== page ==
All Waste Has Its Place
Achieving our waste diversion goal is a community effort. Nearly 90 per cent of the daily waste we produce can be recycled or composted if placed in the correct bin. Currently, more than half is going to the landfill. By properly sorting your recycling and waste, you are helping keep UCalgary green as we strive to be a zero-waste community.
No more hunting for the right bin to dispose of your waste – UCalgary has implemented four-stream waste stations with bins for compost, mixed recycling, refundable beverage containers and trash across campus. Everyone can help sort it out by using the bins to properly dispose of waste.
UCalgary took further steps along this journey by implementing standardized washroom bins across campus for disposal of paper towels only. This initiative enables the university to compost paper towel waste from our washrooms and ensures waste reduction continues to be a priority.
Know what goes where and get garbage out of the landfill by using the recycling, compost and trash bins correctly.
Blue Bucket Lab Waste Program
As part of the University’s effort to keep everyone safe, the Blue Bucket Program was introduced several years ago, which applies to all University of Calgary laboratories across the three campuses (Main, Foothills, and Spyhill). This program is meant to ensure the safe collection of materials and objects that should not enter into the garbage or recycling waste streams where they could puncture the bags and present a hazard to our Caretaking employees.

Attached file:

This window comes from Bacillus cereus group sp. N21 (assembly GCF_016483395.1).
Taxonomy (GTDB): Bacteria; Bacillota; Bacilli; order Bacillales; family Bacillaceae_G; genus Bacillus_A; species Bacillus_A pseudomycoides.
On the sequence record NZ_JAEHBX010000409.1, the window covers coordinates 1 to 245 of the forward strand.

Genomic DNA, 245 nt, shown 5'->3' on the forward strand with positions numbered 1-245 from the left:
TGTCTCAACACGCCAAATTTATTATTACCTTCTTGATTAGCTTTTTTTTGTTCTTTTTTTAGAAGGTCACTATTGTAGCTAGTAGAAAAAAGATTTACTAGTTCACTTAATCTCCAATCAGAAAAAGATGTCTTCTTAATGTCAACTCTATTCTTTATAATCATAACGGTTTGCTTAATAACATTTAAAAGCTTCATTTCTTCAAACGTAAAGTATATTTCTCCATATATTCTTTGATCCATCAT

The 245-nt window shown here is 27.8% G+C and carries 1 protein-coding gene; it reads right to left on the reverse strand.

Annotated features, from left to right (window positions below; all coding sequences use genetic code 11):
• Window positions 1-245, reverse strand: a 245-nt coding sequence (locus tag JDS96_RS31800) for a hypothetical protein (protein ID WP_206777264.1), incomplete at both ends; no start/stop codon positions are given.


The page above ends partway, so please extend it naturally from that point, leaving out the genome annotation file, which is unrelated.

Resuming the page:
Metal Pails Recycling Program
Caretaking has introduced a new stream of recyclable materials – metal pails produced by labs on campus.
Labs can submit an Archibus Work Request, when they have six or more clean metal pails. In ARCHIBUS, under the Problem section, select “Caretaking Programs” and the Problem Type “Other Caretaking.” In the Description section, specify that you are requesting pickup for the metal pails.
Lab users will need to ensure that the metal pails are:
- Clean (Free of any substance (liquid or solid), washed, dried and/or autoclaved).
- Product label and hazard label must be removed or defaced (mark over the name and/or symbol pertaining to the hazardous material).
- Date the metal pail was cleaned clearly marked on top of the metal pail.
*Important Note – Metal pails are not accepted in the Blue Bucket Program. You need to submit a work request for pickup.
If you have any questions with regards to the Metal Pails Recycling Program, please contact Ana Pazmino, Recycling and Waste Coordinator, at email@example.com. For questions regarding hazardous waste disposal and procedures, please follow the Hazardous Materials Disposal Manual.
Towards a Zero Waste Community
UCalgary is in the process of developing a Zero Waste strategy. This document provides clear objectives and operational procedures that focus on improving reducing, reusing and recycling practices. Our vision is to become a zero waste leader across Canada’s post-secondary institutions, for waste minimization and diversion.